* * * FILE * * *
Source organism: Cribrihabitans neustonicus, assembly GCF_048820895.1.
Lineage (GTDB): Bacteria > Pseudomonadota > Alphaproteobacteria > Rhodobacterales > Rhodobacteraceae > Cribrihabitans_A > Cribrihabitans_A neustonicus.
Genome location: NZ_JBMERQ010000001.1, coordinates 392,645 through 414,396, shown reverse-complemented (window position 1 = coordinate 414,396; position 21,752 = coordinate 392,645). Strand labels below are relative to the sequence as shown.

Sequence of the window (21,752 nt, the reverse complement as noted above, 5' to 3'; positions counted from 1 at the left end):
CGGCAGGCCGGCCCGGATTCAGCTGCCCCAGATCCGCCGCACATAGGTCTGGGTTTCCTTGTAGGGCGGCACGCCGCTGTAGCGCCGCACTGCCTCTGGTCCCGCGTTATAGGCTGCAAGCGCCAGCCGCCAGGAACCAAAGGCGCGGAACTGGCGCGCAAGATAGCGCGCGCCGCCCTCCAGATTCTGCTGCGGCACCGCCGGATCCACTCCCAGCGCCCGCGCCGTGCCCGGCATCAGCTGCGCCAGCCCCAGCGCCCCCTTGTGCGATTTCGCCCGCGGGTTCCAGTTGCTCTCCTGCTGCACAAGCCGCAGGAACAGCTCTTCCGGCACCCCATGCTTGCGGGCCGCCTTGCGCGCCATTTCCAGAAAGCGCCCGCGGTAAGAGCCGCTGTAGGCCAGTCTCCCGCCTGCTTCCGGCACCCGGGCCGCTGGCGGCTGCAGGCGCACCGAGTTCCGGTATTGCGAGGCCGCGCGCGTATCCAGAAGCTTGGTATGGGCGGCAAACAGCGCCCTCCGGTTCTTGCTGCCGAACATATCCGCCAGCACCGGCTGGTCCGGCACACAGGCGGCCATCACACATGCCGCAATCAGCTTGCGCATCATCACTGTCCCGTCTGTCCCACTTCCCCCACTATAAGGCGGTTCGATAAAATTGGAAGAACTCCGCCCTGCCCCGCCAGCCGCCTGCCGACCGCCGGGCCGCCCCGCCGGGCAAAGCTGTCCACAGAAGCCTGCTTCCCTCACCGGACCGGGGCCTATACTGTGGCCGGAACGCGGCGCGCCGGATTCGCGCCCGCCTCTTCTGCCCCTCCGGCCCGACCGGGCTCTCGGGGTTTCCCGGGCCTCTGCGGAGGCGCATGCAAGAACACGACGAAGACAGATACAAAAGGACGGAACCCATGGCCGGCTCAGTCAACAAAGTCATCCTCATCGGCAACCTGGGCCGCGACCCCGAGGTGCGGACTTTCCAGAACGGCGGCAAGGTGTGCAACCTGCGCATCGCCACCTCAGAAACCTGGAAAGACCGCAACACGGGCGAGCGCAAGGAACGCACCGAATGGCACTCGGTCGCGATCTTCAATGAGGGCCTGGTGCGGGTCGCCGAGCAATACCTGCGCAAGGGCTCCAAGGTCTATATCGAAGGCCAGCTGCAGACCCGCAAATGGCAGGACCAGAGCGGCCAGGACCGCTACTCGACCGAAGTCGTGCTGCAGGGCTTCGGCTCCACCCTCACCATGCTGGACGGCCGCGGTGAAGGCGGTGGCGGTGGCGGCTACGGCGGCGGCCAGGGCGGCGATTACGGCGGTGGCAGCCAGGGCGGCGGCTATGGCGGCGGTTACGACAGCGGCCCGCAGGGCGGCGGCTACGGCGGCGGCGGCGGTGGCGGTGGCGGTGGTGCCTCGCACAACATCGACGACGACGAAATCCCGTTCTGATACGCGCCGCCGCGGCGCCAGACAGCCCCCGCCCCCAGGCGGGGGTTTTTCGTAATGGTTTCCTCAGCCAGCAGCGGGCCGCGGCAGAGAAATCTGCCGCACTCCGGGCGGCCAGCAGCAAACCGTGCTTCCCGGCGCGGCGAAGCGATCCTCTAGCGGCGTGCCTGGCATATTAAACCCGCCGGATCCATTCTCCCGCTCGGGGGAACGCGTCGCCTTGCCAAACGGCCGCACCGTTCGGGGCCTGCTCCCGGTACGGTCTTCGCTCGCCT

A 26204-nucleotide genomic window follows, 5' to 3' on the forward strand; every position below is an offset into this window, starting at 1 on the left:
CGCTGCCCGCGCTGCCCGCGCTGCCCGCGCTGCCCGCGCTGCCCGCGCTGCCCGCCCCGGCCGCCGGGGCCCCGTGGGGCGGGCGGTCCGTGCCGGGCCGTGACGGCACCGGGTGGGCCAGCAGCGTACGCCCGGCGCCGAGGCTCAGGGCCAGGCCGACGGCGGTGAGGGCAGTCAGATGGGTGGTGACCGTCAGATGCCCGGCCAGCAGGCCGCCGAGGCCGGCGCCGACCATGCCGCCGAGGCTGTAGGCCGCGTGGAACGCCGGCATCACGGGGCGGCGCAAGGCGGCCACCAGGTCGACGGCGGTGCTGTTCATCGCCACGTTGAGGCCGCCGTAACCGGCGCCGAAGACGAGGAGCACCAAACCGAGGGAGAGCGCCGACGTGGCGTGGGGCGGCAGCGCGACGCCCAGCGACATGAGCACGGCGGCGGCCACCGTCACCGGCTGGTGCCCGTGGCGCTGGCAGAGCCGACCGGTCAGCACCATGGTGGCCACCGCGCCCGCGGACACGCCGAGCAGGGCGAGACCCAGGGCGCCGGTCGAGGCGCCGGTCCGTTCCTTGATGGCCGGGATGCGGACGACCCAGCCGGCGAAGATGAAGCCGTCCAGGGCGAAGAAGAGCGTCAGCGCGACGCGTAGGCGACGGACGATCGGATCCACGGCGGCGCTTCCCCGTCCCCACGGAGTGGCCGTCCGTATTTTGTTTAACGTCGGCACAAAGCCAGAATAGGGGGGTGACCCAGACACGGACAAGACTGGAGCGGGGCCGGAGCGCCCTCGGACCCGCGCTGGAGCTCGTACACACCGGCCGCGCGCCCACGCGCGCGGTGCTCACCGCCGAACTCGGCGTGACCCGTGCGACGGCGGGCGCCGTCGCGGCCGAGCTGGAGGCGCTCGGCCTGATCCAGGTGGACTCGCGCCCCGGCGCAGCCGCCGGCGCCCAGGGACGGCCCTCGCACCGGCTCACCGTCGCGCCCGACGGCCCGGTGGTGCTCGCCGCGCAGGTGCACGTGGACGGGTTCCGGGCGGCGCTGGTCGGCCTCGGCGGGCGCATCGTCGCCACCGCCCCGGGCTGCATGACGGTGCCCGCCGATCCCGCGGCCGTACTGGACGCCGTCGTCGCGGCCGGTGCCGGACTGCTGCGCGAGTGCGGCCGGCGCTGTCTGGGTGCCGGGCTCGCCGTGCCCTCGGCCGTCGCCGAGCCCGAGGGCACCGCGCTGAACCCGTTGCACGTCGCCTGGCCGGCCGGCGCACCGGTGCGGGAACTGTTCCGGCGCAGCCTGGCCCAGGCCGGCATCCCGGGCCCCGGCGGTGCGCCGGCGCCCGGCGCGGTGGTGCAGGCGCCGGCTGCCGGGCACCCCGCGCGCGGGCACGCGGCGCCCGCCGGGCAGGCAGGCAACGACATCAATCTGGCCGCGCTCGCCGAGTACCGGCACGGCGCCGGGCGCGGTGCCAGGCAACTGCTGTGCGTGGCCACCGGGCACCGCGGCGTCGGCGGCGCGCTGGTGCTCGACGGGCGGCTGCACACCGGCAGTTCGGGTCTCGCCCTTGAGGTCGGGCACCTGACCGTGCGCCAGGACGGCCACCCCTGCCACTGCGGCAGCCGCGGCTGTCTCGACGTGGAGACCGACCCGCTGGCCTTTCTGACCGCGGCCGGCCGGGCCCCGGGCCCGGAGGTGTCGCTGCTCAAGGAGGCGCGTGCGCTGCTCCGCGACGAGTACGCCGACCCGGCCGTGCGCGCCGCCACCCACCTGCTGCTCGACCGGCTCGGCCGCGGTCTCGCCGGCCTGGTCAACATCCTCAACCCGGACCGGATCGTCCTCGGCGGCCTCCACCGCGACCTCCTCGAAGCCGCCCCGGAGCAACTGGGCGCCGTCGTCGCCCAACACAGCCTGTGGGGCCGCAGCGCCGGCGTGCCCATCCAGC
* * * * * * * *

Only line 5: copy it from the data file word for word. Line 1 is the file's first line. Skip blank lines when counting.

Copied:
CGGCAGGCCGGCCCGGATTCAGCTGCCCCAGATCCGCCGCACATAGGTCTGGGTTTCCTTGTAGGGCGGCACGCCGCTGTAGCGCCGCACTGCCTCTGGTCCCGCGTTATAGGCTGCAAGCGCCAGCCGCCAGGAACCAAAGGCGCGGAACTGGCGCGCAAGATAGCGCGCGCCGCCCTCCAGATTCTGCTGCGGCACCGCCGGATCCACTCCCAGCGCCCGCGCCGTGCCCGGCATCAGCTGCGCCAGCCCCAGCGCCCCCTTGTGCGATTTCGCCCGCGGGTTCCAGTTGCTCTCCTGCTGCACAAGCCGCAGGAACAGCTCTTCCGGCACCCCATGCTTGCGGGCCGCCTTGCGCGCCATTTCCAGAAAGCGCCCGCGGTAAGAGCCGCTGTAGGCCAGTCTCCCGCCTGCTTCCGGCACCCGGGCCGCTGGCGGCTGCAGGCGCACCGAGTTCCGGTATTGCGAGGCCGCGCGCGTATCCAGAAGCTTGGTATGGGCGGCAAACAGCGCCCTCCGGTTCTTGCTGCCGAACATATCCGCCAGCACCGGCTGGTCCGGCACACAGGCGGCCATCACACATGCCGCAATCAGCTTGCGCATCATCACTGTCCCGTCTGTCCCACTTCCCCCACTATAAGGCGGTTCGATAAAATTGGAAGAACTCCGCCCTGCCCCGCCAGCCGCCTGCCGACCGCCGGGCCGCCCCGCCGGGCAAAGCTGTCCACAGAAGCCTGCTTCCCTCACCGGACCGGGGCCTATACTGTGGCCGGAACGCGGCGCGCCGGATTCGCGCCCGCCTCTTCTGCCCCTCCGGCCCGACCGGGCTCTCGGGGTTTCCCGGGCCTCTGCGGAGGCGCATGCAAGAACACGACGAAGACAGATACAAAAGGACGGAACCCATGGCCGGCTCAGTCAACAAAGTCATCCTCATCGGCAACCTGGGCCGCGACCCCGAGGTGCGGACTTTCCAGAACGGCGGCAAGGTGTGCAACCTGCGCATCGCCACCTCAGAAACCTGGAAAGACCGCAACACGGGCGAGCGCAAGGAACGCACCGAATGGCACTCGGTCGCGATCTTCAATGAGGGCCTGGTGCGGGTCGCCGAGCAATACCTGCGCAAGGGCTCCAAGGTCTATATCGAAGGCCAGCTGCAGACCCGCAAATGGCAGGACCAGAGCGGCCAGGACCGCTACTCGACCGAAGTCGTGCTGCAGGGCTTCGGCTCCACCCTCACCATGCTGGACGGCCGCGGTGAAGGCGGTGGCGGTGGCGGCTACGGCGGCGGCCAGGGCGGCGATTACGGCGGTGGCAGCCAGGGCGGCGGCTATGGCGGCGGTTACGACAGCGGCCCGCAGGGCGGCGGCTACGGCGGCGGCGGCGGTGGCGGTGGCGGTGGTGCCTCGCACAACATCGACGACGACGAAATCCCGTTCTGATACGCGCCGCCGCGGCGCCAGACAGCCCCCGCCCCCAGGCGGGGGTTTTTCGTAATGGTTTCCTCAGCCAGCAGCGGGCCGCGGCAGAGAAATCTGCCGCACTCCGGGCGGCCAGCAGCAAACCGTGCTTCCCGGCGCGGCGAAGCGATCCTCTAGCGGCGTGCCTGGCATATTAAACCCGCCGGATCCATTCTCCCGCTCGGGGGAACGCGTCGCCTTGCCAAACGGCCGCACCGTTCGGGGCCTGCTCCCGGTACGGTCTTCGCTCGCCT